How to Protect Yourself

Take charge in safeguarding your accounts and identity.

Let's work together to combat fraud and scams that can damage your finances.

Use our digital services
Learn to spot online scams
Monitor your credit report

Be vigilant in the fight against fraud

Use these tips and resources to help protect yourself from identity theft, fraud and other scams.

We offer many products and services you can take advantage of to further protect yourself from fraud and identity theft. With online banking and the Michigan First Mobile App, you can bank anytime, anywhere and stay on top of your accounts. We use industry-leading security technology to protect your information, so you can feel safe paying bills, checking balances, depositing checks and making transfers.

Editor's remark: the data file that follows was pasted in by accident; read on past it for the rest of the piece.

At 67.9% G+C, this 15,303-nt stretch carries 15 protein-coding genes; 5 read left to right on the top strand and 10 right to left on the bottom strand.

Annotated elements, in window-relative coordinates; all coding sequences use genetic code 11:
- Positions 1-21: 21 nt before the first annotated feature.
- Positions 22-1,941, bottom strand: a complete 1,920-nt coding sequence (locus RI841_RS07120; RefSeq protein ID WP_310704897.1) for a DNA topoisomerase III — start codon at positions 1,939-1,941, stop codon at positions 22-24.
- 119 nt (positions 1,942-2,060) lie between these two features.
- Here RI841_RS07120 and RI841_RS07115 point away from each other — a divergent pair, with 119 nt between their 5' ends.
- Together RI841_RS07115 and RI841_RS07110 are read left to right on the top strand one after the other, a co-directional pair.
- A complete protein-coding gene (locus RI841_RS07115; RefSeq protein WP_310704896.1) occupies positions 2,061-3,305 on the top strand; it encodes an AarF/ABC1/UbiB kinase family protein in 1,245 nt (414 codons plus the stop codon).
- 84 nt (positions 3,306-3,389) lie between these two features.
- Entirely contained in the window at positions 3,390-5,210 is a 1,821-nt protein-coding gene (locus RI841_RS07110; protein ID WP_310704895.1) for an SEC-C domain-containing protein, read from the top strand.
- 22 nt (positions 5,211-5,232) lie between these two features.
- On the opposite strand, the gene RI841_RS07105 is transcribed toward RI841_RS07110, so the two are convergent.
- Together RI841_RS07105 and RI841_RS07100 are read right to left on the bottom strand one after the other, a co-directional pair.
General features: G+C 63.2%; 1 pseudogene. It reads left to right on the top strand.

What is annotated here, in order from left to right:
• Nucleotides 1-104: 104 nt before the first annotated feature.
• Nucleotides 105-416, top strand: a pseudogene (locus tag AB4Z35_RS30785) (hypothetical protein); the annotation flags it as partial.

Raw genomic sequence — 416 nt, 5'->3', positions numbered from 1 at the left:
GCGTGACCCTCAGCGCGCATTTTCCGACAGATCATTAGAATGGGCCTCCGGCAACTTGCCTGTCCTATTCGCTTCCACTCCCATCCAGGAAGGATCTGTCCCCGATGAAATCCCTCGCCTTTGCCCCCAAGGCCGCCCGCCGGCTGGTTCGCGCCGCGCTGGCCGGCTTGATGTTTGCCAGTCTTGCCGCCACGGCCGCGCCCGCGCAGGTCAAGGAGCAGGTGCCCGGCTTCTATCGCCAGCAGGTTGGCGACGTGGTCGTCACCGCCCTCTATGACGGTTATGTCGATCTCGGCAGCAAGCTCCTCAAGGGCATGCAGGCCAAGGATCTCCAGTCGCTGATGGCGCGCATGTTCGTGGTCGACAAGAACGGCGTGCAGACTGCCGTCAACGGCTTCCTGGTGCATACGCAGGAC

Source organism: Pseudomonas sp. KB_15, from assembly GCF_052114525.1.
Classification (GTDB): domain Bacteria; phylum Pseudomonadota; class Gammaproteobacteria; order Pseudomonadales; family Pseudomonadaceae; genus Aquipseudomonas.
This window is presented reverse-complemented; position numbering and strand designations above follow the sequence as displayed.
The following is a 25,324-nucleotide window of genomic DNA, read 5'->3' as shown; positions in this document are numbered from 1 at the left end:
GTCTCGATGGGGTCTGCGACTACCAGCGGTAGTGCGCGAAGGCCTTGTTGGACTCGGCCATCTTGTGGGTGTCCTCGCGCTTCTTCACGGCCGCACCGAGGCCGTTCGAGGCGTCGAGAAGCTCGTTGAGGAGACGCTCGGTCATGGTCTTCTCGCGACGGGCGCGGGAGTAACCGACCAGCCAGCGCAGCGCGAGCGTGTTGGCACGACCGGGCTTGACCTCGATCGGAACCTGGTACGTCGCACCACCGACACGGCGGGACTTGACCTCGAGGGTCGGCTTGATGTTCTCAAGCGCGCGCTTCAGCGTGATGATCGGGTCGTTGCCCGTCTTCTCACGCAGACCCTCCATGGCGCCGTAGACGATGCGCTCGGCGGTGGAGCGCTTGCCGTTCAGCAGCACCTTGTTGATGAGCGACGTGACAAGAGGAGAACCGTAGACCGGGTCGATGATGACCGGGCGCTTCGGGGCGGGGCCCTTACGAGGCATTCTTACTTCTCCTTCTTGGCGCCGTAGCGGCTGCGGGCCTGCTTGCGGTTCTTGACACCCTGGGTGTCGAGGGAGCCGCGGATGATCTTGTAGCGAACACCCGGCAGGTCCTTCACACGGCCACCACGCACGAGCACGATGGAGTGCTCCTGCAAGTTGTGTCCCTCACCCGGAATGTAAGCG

Before you input your username and password, make sure you’re on the authentic Do this by checking your browser address to see if it has a lock icon and the proper URL, which is It should appear similar to below, depending on which internet browser is in use. The example below is using Google Chrome.

If you use our mobile app, you have features at your fingertips to help manage your credit and debit cards and alert you of suspicious activity. Within the mobile app you can:

  • Turn credit and debits cards on/off when not in use
  • Change PIN numbers
  • Be alerted anytime an international or online purchase is made
  • Set spending limits
  • Be alerted anytime a purchase is made above an amount you choose